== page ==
If the city cannot provide at least three basic services, City Attorney Luke Moses said, Walthourville could lose its incorporation status. Under Georgia law, a city must be able to supply at least three of the following, even if it contracts out the service:
- law enforcement
- fire protection and fire safety
- road and street construction or maintenance
- solid waste management
- water supply, distribution, or both
- wastewater treatment
- stormwater collection and disposal
- electric or gas utility service
- code enforcement (building, housing, plumbing, electrical, etc.)
- planning and zoning
- recreational facilities
According to GMA, cities that do not meet these and other minimum requirements face “termination of the legal existence of the municipal corporation, resulting in the loss of all assets, property, and legal rights as a municipal corporation and causing the dissolution of any local authority created by the former municipal corporation. If this occurs, the state empowers the county to use the assets of the municipal corporation or local authority to retire any outstanding debt.”
And there’s no time to lose, according to Helton: “You need to look at Walthourville, and you need to see what your finances are doing, and how you can make sure that you are protecting your citizens and you are protecting your infrastructure, so that when the time comes, if you need something, you will have it….You need to start putting away for that water, sewer infrastructure, you know, you need to be finding that depreciation. I mean, I hate to be the bearer of bad news, but it, you really can’t ignore this, because if you ignore it, you’re gonna regret it later.”
While the city is still figuring out how much property tax is needed to cover basic services, Helton, who holds a degree in accounting and finance, recommended a millage rate of between 3 and 6. If the city takes her advice, that would mean property owners could pay a tax of $3 to $6 for every $1,000 of a property’s 2023 assessed value next year. The assessed value is usually 40 percent of whatever the county has said the property is worth for tax purposes.
How much would homeowners pay?
For example, if you own a house valued for tax purposes at $100,000, you are only taxed on $40,000 — not the full $100,000. (The tax valuation is not the same thing as the market price and is based on square footage and the overall condition of the house.)
That 40 percent is the assessed value. Multiply that by the millage rate to figure out your property tax for the year.
In this example for a rate of 1 mil, the property owner would pay $1 on every $1,000 of the assessed value, which is $40,000. That would be $40 per year for a one-mil tax.
That would mean a property valued at $40,000 for tax purposes would pay $120 to $240 per year.
Here’s what that looks like, based on current Liberty County property tax values chosen at random. These are only estimates based on current recorded property values and are not rounded up to the next dollar:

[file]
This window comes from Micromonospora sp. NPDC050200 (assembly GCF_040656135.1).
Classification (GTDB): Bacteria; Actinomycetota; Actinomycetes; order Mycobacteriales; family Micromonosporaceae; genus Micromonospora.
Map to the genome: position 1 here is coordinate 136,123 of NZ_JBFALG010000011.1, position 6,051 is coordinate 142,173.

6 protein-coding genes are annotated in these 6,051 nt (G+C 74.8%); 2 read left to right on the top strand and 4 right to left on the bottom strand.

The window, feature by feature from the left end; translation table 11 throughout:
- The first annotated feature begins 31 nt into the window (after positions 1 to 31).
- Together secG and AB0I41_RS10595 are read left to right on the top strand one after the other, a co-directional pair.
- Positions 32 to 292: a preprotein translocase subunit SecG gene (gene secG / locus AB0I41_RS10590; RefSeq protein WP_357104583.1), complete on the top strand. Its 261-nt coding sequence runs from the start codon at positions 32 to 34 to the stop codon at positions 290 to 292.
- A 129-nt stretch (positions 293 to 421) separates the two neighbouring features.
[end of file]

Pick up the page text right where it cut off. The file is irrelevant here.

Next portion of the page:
- A home in the Oakridge subdivision valued at $153,159 (house and land) would be taxed on $61,255.60, which is 40 percent of that property’s value. One mil on $61,255.60 is $61.25. That means if the city imposes the suggested rates the property owner could be looking at between $183.75 for 3 mils and $367.50 for 6 mils per year .
- A mobile home and lot in Allenhurst’s Doby Estates in the Walthourville tax district valued at $3,699 would be taxed on $1,479.60. One mill on that value is $1.47. The annual city property tax, if enacted, would be between $4.41 and $8.82.
While these figures may seem small to some, they are a big deal to others. In the example of the Oakridge house, another $30-plus per month paid as a $367.50 lump sum at tax time could put a significant dent in an already-tight household budget. If the owner of the Allenhurst mobile home is retired, disabled, or unemployed, even $10 could pose a hardship.
A three-mil property tax would bring the city about $160,000 per year, Helton said, but added the city needed closer to 6 mils.
Ways to bring in money
Mayor Pro Tem Sarah Hays asked what taxes other cities Walthourville’s size had imposed, “like a fire tax.” Helton replied that a fire tax was a “great opportunity,” because police and fire bring in “very little revenue.”
Hayes expressed concern for the city’s most vulnerable residents: “I just want to make sure that the citizens are made aware of everything before all of this is put in place. Because like I said, we have senior citizens, we have disabled people, we have low income, you know, all of that, and nothing should be thrown on anybody without a public hearing.”
The city does have some options to protect the its more vulnerable homeowners. It could offer homestead exemptions, which are basically discounts, to people whose property is their primary residence. Other common exemptions are offered to senior citizens, disabled, and military veterans. Such discounts would also limit any potential revenues the city might bring in.
Councilwoman Luciria Luckey Lovette said, “A while back, we were trying to develop funds for the fire department and were advised that most fire departments have fundraisers.”
“Volunteer or full-time?” Helton asked.
“Full-time,” Baker said.
“I think that at the time, they were volunteer,” Lovette added.
“I don’t think any police departments or fire departments have fundraisers,” Helton said. “You could have a festival.”
But the bottom line, she explained, is that fundraisers are not enough: “$100,000 of this year’s budget is non-recurring revenue from FEMA.”
“Do we have time to get out of it now?” asked City Attorney Luke Moses.
“Yes, you do,” Helton said, “but you’ve got to act.”
The city gets its money from two sources: revenues, which are income, and interfund transfers, which are transfers from one fund to another to cover expenses.
Where the money goes